No young horse likes the bit the first few times. They will chew, chomp, twist their head, stick their nose out, shake their head, and try to spit it out. That's just a part of it. Just because you put a youngster in a snaffle and they act upset, don't just throw it into the "can't use that" pile. Work them through it. Get their attention back on you, give their mind something to think about other than that thing in their mouth and soon, you will find you have a horse that is quiet on the bit and doesn't mind being bridled simply because they know it is all part of it. They have accepted the bit the same way they have the saddle and no longer want to resist or avoid.

This mare hated the bit at first too, but I rode her through it and she ended up very soft and quiet on any bit I put her in.

Sunday, April 18, 2010

Trotting along.

Still been riding the little Arab gelding from my last post and he is doing very well. We just finished ride 6 this afternoon. The last 2 rides, I have taken him out to the country to put some miles on him. He is getting much better about being spooky and really covers the ground when he moves out. His lope is like nothing I have ever ridden, it is just so big for such a little horse. His stop is really good and he is even beginning to learn how to slow his gaits when I ask him to. Worked on trotting some circles today and it didn't take him long to just relax right down into them. Before I was done, he was trotting around with his head down on a semi-loose rein. Started to introduce neck-reining a little bit but not enough that he really understands yet. Maybe next ride.

Now I am anxiously awaiting my next horse from a customer in Abilene. I am really enjoying this.

Saturday, April 10, 2010

Finally started.

So I got my first customer horse in the day before yesterday and I started messing with him today. I skipped yesterday just to give him some time to settle in (and the fact that the wind was crazy yesterday). I went out and got him in the round pen. I put the bridle on, he got a bit high headed and backed up a couple of steps but no fight. I then got the saddle and put it on him. He was okay with me throwing it up there but was a little touchy about the cinch when I started to tighten it a bit. He kept wanting to move forward so I just kept him in a small circle and disengaged his hindquarters until his feet stopped. He eventually stood until I got it tight enough. Then it was time to set his head. I do that by tying his head around each way with the rein just short enough to teach him to give but not so short that it teaches him to brace against the bit. This teaches them to give their nose and flex their neck and also frees up some of my time to work with other horses or do chores until he is relaxed. Sometimes they will be resistant at first and pull against the rein but eventually, they all figure it out and when they are standing with their head cocked to the side and the shortened rein hanging loose, then they are ready to go to the other side.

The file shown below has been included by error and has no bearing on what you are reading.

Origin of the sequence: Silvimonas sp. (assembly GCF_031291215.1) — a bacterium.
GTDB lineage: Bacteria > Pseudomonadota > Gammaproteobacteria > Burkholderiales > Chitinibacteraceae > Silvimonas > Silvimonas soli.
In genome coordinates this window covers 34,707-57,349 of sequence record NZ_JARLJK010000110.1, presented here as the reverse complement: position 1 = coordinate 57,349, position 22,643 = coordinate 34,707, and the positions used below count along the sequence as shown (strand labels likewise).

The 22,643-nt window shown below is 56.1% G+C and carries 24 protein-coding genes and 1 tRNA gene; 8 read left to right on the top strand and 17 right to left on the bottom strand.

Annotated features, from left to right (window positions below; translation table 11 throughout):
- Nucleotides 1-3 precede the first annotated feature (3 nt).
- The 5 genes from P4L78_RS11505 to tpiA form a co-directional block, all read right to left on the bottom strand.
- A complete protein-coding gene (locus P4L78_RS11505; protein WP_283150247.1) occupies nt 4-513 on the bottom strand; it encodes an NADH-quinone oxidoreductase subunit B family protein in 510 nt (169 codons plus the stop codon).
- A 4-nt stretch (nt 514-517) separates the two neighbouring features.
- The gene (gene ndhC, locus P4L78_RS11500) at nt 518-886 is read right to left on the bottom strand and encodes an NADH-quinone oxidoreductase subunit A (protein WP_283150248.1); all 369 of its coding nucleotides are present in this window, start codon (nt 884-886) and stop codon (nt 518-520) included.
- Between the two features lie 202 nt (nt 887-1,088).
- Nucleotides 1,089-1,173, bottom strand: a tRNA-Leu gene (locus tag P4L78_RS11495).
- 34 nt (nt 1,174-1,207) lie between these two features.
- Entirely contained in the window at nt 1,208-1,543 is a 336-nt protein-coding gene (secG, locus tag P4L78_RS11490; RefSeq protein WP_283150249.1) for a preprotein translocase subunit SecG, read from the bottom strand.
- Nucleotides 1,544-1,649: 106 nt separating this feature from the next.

After I set his head until he was soft each way, I just wanted to see how he would react to moving out under saddle. I made him trot some circles each way until I thought he was ready then I decided it was time to get on. He moved the first few times I tried to mount but with some correction, he stood long enough for me to get on. He was a little snorty and nervous about seeing me above him but he relaxed right down and was trotting circles in no time.

He was a little bit stiff to the right so we spent most of our time trotting circles to the right. At least until I liked how he felt under me. I worked on his flexion and he will give to the bit each way and is super soft in the mouth. He even has a respectable stop for his first ride. When I would let him stop, he was content to stand still until I either moved around or told him to go so I have high hopes for his future as a competition endurance horse. He travels really nice and seems to have a really good mind. Getting off was a bit tricky cause he really doesn't like it when the saddle moves around but that will get better in the next couple of rides. I am anxious to go again tomorrow.

Friday, April 9, 2010

It's all in the hands.

All too often, those of us that actually know a little something about horses get asked "My horse doesn't respect my bit, what should I ride him in to make him listen?"

First off, if your horse simply refuses to listen to the bit, then the problem isn't with the bit. The problem lies with what training (or lack thereof) and handling the horse is getting. The fact is that 99% of the time that a horse is ignoring the bit, slinging his head, nosing out, or any other action that most people associate as a "bit problem", it isn't the bit at all. It is a terrible thing to see that so many people are not being taught how to properly cue a horse with the bit. They almost always have solid contact and in order to stop or turn, they just pull harder. Those people have hard hands. HARD HANDS MAKE HARD HORSES.